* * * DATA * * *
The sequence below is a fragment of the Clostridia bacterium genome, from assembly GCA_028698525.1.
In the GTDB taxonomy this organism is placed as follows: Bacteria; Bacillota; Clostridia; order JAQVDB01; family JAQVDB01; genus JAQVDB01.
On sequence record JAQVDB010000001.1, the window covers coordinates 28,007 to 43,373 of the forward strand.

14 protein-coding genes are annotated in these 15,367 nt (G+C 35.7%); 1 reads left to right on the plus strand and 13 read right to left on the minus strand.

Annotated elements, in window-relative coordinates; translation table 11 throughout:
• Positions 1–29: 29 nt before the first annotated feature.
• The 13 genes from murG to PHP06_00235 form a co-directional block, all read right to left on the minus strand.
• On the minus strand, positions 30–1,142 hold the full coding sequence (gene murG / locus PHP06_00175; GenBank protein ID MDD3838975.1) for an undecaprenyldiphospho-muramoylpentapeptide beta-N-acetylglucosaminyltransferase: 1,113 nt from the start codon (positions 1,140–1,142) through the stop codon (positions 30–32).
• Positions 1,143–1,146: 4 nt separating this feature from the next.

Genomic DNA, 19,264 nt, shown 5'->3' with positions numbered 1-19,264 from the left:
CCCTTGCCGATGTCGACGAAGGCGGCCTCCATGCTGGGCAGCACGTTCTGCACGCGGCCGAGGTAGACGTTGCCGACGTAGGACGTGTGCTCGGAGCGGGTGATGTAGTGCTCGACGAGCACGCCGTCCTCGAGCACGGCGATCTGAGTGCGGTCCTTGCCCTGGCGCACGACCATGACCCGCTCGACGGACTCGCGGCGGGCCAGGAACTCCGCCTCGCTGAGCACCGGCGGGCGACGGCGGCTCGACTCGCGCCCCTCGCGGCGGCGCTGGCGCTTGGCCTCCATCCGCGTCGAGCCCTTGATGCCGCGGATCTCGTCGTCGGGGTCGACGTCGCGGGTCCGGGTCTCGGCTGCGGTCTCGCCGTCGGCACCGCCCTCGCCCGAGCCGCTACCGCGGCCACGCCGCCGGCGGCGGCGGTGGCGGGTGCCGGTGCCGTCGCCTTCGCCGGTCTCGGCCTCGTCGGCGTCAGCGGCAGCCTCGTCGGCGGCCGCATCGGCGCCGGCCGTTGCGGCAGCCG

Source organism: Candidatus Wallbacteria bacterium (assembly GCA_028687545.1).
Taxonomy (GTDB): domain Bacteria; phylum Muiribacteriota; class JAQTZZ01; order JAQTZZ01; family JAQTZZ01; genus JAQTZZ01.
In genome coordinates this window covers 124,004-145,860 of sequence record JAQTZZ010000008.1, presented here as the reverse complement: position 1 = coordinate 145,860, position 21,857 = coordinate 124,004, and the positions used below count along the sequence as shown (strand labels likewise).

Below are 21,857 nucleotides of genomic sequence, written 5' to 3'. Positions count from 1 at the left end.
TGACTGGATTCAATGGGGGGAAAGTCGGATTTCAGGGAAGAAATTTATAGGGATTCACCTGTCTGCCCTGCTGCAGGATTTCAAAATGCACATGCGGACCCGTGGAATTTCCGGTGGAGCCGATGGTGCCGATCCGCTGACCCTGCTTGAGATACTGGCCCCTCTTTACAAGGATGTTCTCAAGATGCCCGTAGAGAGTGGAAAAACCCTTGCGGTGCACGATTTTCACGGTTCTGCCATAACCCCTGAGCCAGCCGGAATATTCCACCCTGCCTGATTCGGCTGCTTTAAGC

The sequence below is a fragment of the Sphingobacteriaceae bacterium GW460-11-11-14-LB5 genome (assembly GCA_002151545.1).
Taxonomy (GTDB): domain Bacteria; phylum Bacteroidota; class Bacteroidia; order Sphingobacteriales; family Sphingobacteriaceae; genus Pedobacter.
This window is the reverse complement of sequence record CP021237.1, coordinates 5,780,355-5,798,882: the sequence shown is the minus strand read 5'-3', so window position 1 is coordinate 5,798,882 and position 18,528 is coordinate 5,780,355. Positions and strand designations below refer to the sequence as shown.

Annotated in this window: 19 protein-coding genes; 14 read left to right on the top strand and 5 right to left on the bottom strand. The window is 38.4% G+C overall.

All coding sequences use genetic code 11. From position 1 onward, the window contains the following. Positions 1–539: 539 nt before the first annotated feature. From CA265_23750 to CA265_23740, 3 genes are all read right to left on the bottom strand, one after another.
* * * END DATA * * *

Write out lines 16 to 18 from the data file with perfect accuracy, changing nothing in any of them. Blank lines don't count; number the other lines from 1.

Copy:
TGACTGGATTCAATGGGGGGAAAGTCGGATTTCAGGGAAGAAATTTATAGGGATTCACCTGTCTGCCCTGCTGCAGGATTTCAAAATGCACATGCGGACCCGTGGAATTTCCGGTGGAGCCGATGGTGCCGATCCGCTGACCCTGCTTGAGATACTGGCCCCTCTTTACAAGGATGTTCTCAAGATGCCCGTAGAGAGTGGAAAAACCCTTGCGGTGCACGATTTTCACGGTTCTGCCATAACCCCTGAGCCAGCCGGAATATTCCACCCTGCCTGATTCGGCTGCTTTAAGC

The sequence below is a fragment of the Sphingobacteriaceae bacterium GW460-11-11-14-LB5 genome (assembly GCA_002151545.1).
Taxonomy (GTDB): domain Bacteria; phylum Bacteroidota; class Bacteroidia; order Sphingobacteriales; family Sphingobacteriaceae; genus Pedobacter.